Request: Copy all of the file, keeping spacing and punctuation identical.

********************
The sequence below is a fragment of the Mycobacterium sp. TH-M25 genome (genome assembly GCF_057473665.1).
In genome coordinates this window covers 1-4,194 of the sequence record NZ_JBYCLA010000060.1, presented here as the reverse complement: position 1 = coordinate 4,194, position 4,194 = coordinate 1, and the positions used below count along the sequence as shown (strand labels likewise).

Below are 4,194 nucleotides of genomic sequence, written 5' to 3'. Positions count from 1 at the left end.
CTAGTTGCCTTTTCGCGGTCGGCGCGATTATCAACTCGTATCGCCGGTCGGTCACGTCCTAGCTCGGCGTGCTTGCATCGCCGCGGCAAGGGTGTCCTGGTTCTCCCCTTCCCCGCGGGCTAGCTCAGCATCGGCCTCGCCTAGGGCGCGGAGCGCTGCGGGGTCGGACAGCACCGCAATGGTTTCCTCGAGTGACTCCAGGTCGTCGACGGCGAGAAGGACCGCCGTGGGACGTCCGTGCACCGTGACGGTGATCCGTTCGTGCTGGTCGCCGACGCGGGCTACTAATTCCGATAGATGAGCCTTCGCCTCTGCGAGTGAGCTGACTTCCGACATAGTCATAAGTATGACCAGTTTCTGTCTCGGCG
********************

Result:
The sequence below is a fragment of the Mycobacterium sp. TH-M25 genome (genome assembly GCF_057473665.1).
In genome coordinates this window covers 1-4,194 of the sequence record NZ_JBYCLA010000060.1, presented here as the reverse complement: position 1 = coordinate 4,194, position 4,194 = coordinate 1, and the positions used below count along the sequence as shown (strand labels likewise).

Below are 4,194 nucleotides of genomic sequence, written 5' to 3'. Positions count from 1 at the left end.
CTAGTTGCCTTTTCGCGGTCGGCGCGATTATCAACTCGTATCGCCGGTCGGTCACGTCCTAGCTCGGCGTGCTTGCATCGCCGCGGCAAGGGTGTCCTGGTTCTCCCCTTCCCCGCGGGCTAGCTCAGCATCGGCCTCGCCTAGGGCGCGGAGCGCTGCGGGGTCGGACAGCACCGCAATGGTTTCCTCGAGTGACTCCAGGTCGTCGACGGCGAGAAGGACCGCCGTGGGACGTCCGTGCACCGTGACGGTGATCCGTTCGTGCTGGTCGCCGACGCGGGCTACTAATTCCGATAGATGAGCCTTCGCCTCTGCGAGTGAGCTGACTTCCGACATAGTCATAAGTATGACCAGTTTCTGTCTCGGCG